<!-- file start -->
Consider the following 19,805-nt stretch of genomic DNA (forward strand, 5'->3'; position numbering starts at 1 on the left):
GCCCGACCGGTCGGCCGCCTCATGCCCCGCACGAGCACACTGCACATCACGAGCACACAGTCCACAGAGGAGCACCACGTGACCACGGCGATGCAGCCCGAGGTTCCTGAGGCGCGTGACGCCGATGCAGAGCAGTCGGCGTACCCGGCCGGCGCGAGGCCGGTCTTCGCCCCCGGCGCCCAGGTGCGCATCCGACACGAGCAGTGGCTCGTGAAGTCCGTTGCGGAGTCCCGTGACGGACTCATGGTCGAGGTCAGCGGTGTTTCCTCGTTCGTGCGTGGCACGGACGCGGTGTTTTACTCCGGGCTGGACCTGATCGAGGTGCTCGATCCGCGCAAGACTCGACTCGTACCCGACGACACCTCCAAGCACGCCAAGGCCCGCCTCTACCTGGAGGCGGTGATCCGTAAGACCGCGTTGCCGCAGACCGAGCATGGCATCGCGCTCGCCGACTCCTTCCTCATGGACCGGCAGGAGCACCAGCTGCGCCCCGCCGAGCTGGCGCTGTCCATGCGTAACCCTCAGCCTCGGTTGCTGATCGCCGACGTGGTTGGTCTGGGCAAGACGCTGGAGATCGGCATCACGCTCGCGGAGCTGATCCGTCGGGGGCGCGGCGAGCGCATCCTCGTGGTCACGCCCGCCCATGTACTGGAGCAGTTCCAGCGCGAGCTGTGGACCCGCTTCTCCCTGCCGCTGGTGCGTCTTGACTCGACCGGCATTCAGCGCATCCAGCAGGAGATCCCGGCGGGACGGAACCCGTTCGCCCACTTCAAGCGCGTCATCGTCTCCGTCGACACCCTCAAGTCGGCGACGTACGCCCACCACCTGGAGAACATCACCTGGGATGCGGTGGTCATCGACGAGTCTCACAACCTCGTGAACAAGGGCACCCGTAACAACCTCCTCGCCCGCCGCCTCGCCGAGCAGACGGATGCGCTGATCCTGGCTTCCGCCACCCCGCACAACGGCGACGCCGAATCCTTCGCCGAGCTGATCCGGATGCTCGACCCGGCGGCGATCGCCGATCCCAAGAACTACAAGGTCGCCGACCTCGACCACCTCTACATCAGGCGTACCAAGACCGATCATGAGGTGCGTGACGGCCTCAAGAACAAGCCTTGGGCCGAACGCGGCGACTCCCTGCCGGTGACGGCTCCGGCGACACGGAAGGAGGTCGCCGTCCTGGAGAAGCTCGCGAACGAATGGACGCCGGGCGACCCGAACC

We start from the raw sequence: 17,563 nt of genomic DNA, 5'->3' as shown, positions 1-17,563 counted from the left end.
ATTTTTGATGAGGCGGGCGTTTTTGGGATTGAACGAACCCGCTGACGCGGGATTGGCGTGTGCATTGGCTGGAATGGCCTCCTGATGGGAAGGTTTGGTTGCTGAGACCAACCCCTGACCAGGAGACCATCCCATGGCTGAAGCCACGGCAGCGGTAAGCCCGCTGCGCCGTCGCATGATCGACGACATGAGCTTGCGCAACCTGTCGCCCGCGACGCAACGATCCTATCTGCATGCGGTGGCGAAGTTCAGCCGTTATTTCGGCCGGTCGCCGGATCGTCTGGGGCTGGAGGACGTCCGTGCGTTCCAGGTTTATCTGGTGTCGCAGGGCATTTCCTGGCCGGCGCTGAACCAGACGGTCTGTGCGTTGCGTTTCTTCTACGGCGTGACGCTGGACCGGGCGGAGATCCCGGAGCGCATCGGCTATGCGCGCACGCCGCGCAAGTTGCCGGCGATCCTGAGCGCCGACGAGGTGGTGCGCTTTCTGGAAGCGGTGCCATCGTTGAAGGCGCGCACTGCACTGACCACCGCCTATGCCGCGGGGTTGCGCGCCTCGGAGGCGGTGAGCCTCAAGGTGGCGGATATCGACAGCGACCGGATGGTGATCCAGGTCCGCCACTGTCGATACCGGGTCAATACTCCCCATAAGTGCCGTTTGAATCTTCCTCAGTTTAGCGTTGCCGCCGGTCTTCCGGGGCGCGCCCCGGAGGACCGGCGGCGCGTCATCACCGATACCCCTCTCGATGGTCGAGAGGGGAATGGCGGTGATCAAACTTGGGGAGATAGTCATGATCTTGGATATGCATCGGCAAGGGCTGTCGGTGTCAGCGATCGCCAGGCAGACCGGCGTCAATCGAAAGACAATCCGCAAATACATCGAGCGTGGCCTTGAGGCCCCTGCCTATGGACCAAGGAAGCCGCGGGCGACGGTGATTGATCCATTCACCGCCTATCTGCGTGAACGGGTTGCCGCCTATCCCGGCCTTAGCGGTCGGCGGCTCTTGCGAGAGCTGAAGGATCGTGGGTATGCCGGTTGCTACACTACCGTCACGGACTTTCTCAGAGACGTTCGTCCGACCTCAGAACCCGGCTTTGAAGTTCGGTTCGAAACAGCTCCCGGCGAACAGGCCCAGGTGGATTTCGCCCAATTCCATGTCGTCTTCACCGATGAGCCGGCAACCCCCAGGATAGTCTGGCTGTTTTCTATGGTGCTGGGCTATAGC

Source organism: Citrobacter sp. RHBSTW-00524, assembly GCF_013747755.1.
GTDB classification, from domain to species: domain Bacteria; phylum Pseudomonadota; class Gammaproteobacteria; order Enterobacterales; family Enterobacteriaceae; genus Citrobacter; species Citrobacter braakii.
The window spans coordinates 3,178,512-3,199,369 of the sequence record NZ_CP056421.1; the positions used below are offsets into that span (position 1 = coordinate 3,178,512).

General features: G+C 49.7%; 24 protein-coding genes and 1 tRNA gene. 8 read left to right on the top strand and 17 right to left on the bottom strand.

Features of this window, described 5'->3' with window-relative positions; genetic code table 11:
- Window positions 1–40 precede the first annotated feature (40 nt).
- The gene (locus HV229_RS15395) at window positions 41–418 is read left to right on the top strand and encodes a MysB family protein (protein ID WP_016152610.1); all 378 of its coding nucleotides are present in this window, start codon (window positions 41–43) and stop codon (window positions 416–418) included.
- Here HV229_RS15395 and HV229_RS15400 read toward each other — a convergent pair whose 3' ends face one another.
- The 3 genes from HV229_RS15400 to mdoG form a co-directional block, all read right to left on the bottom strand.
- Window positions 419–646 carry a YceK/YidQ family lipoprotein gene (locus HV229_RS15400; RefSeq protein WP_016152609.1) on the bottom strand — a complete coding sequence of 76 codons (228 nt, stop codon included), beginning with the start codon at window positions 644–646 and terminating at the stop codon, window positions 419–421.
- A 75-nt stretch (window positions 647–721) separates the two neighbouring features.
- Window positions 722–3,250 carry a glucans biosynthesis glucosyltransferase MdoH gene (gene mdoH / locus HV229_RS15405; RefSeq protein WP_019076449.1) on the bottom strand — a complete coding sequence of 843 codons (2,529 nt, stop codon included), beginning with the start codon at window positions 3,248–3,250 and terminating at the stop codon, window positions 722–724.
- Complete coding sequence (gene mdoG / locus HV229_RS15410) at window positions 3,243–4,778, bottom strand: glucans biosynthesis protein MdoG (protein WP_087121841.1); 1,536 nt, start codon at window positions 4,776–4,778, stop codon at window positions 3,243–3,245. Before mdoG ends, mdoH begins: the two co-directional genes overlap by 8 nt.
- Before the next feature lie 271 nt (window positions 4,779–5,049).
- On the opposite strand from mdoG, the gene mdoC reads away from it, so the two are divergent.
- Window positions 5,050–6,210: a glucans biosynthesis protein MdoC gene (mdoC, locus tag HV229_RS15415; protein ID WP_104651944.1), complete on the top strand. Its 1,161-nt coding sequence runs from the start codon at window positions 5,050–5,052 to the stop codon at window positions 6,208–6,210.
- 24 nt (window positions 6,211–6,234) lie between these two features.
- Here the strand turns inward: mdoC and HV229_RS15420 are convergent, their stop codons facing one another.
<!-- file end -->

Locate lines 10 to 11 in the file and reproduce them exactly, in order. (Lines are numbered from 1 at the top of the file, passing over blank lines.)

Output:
- Window positions 1–40 precede the first annotated feature (40 nt).
- The gene (locus HV229_RS15395) at window positions 41–418 is read left to right on the top strand and encodes a MysB family protein (protein ID WP_016152610.1); all 378 of its coding nucleotides are present in this window, start codon (window positions 41–43) and stop codon (window positions 416–418) included.